Two Adventuring Cultures

12 Jul

By the time that Adventureland had its first anniversary, adventure games on the TRS-80 were already amongst the platform’s most popular software offerings. And now, thanks to Scott Adams’s portable adventure engine and the fact that virtually all non-Adams adventures were still written in relatively standard BASIC, they had begun to pop up on other microcomputer platforms as well. A new art form was on the scene. As early as its June, 1979, issue, SoftSide published an “Engagement Announcement” between the TRS-80 and “Fantasy”:

The staff of SoftSide is eagerly anticipating the birth of a new art form as a result of this match. We feel that one of the most creative art forms of the future will be the participation novel, in which you assume the role of a character and alter the direction of the story by your own actions, instead of simply reading what the original author conceived and wrote.

Right now, creative people who’ve been writing elaborate simulation games are working on computer adaptations. The progress they’re making is exciting, with greater things to come! In our December issue, we presented Santa Paravia en Fiumaccio, breaking new ground in simulations on computer. [Written by Reverend George Blank, Paravia was an adaptation / expansion of Hamurabi, a resource management strategy game dating back to 1968 and eventually ported to BASIC by David Ahl, founder of Creative Computing magazine. As the first computer game to explicitly ask the player to play a role in a storyworld of sorts, Hamurabi is of great historical and theoretical significance in its own right.] In May we presented you with Dog Star, bringing us one step closer to the electronic novel. We foresee the time when elaborate simulations of high literary and artistic quality will captivate the leisure hours the way television does today, in much the same manner that television replaced radio drama, and radio drama led to a decline in reading for pleasure.

In March, SoftSide was contacted by the publisher of The Dungeoneer and Judges Guild Journal, two magazines specializing in the simulation game Dungeons and Dragons. In a copy of The Dungeoneer we were surprised to find a list of sixty-one other magazines also specializing in fantasy, war and simulation games. We also discovered that many of these people are starting to use the TRS-80. [I’ll be exploring this linkage between the nascent computer-game industry and the rapidly expanding world of tabletop role-playing games very soon.] Once the creative work they’re doing is suitably married to the computer, the electronic novel will be born! We’re certain the day is not far off, and we intend to be part of it!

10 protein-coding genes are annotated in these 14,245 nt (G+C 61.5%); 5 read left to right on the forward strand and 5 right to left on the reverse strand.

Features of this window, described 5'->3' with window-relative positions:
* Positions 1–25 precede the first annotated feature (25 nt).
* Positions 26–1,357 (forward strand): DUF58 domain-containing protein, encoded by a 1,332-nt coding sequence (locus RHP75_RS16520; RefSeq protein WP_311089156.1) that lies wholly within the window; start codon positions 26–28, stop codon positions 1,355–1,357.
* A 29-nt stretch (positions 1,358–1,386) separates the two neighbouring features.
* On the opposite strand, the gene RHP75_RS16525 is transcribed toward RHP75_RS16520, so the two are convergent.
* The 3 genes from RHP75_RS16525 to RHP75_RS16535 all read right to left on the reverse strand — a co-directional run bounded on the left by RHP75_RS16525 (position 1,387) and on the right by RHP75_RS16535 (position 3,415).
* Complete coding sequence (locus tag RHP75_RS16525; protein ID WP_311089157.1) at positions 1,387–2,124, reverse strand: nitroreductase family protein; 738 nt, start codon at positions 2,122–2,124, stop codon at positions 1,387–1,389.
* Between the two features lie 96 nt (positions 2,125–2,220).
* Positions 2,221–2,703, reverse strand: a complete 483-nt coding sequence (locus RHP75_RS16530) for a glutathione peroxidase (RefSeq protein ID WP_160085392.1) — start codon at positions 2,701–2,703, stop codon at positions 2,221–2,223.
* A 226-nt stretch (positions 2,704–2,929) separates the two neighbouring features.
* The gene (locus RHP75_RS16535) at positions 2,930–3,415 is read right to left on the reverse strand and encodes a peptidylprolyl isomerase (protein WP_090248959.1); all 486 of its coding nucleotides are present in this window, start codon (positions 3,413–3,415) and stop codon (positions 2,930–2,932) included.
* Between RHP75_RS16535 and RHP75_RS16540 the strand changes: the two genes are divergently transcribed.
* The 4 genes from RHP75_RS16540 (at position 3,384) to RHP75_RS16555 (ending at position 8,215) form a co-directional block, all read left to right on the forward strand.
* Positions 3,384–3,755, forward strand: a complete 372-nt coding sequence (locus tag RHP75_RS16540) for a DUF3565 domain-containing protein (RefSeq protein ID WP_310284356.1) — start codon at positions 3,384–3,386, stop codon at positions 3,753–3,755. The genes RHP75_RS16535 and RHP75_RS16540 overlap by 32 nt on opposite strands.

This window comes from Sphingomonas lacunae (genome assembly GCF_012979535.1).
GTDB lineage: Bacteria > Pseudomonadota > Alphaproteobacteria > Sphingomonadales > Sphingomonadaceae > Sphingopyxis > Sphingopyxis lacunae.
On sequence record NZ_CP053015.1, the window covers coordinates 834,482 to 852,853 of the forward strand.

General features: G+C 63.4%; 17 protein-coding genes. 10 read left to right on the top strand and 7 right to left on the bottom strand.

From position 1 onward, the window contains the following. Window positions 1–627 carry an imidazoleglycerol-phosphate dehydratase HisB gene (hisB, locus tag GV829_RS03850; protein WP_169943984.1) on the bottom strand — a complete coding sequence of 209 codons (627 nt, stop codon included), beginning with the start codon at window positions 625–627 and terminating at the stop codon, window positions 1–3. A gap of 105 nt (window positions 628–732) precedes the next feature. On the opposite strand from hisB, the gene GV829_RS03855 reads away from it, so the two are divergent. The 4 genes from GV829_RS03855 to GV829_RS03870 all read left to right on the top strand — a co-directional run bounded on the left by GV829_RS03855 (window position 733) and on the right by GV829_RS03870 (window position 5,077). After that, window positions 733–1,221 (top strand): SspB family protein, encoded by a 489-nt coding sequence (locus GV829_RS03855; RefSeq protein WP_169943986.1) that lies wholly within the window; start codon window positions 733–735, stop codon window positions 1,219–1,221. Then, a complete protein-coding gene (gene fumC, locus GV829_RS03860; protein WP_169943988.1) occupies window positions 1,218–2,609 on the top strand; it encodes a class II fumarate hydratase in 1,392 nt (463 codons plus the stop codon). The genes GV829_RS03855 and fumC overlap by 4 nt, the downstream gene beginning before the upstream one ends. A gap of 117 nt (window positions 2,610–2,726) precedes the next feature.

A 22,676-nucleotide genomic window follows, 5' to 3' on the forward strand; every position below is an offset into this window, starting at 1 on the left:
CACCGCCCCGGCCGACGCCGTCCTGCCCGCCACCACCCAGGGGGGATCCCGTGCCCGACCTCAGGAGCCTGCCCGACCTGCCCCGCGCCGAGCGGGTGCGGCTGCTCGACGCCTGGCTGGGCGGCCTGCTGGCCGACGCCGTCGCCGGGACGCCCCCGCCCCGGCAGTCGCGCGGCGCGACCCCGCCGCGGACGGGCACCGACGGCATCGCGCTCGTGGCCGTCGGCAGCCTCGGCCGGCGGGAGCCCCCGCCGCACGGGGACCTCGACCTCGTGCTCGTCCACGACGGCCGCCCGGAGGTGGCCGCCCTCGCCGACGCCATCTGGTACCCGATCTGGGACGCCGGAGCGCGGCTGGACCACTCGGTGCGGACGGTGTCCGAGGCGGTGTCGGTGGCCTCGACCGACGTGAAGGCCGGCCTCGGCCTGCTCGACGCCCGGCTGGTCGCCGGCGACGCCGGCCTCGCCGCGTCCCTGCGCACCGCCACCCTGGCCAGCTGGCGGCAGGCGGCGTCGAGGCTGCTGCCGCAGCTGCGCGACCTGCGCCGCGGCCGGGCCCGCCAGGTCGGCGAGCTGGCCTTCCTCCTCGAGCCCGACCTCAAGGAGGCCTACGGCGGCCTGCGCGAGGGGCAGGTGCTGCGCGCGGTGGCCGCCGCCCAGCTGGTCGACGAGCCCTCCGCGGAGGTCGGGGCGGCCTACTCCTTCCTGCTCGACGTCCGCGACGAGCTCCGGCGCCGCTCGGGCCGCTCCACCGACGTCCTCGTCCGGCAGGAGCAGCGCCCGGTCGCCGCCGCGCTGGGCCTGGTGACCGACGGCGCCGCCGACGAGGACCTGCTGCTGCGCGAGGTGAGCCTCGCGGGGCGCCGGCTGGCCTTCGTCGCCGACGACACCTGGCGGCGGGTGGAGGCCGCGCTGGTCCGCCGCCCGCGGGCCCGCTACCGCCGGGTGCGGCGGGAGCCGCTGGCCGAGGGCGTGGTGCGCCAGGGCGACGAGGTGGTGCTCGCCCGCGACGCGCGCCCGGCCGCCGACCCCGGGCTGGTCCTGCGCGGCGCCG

Shortly afterward, SoftSide began using the rather awkward term “compunovels” to refer to these new works, the first of many attempts by writers, commentators, and players to get away from the somewhat limiting labels of “adventure games” or (a bit further on) “text adventures” to something reflective of more literary aspirations.

Of course, the idea of the “compunovel” was more aspirational than it was reflective of the reality of 1979, when the Scott Adams games with their childlike diction, “weirdly errant grammar” (in the words of Graham Nelson), and merest stubs of plots were the class of the adventuring field. Indeed, for many contemporaries these claims for literary grandeur must have seemed downright delusional given the reality of the time. It’s to the great credit of the writers at SoftSide that they could see the potential of the new form once freed of the technical constraints of 16 K of memory and cassette-based storage, and of the artistic constraints imposed by programmers attempting to get by as writers.

Still, there was another culture that was largely free of the first if not the second set of constraints: the institutional hacking culture that had birthed adventure games in the first place. By 1979 the big machines hosted quite a variety of them: Zork at MIT; Stuga, the first adventure game created outside of the United States and the first in a language other than English, at Stockholm Computer Central; Acheton at Cambridge University in England; Mystery Mansion at (of all places) the Naval Warfare Engineering Station in Keyport, Washington. Meanwhile others, free of the commercial considerations that were already coming to dominate the microcomputer software market, set about improving and expanding upon the original Crowther and Woods Adventure, creating a dizzying number of variations that have come to be referred to by their maximum possible score. The original game, which offered 350 potential points, is sometimes called Adventure 350, while its successors include Adventure 365, Adventure 550, and many others, finally many years on culminating in the inevitable Adventure 1000. Even Woods himself created an expanded 430-point version before leaving adventure creation behind for good.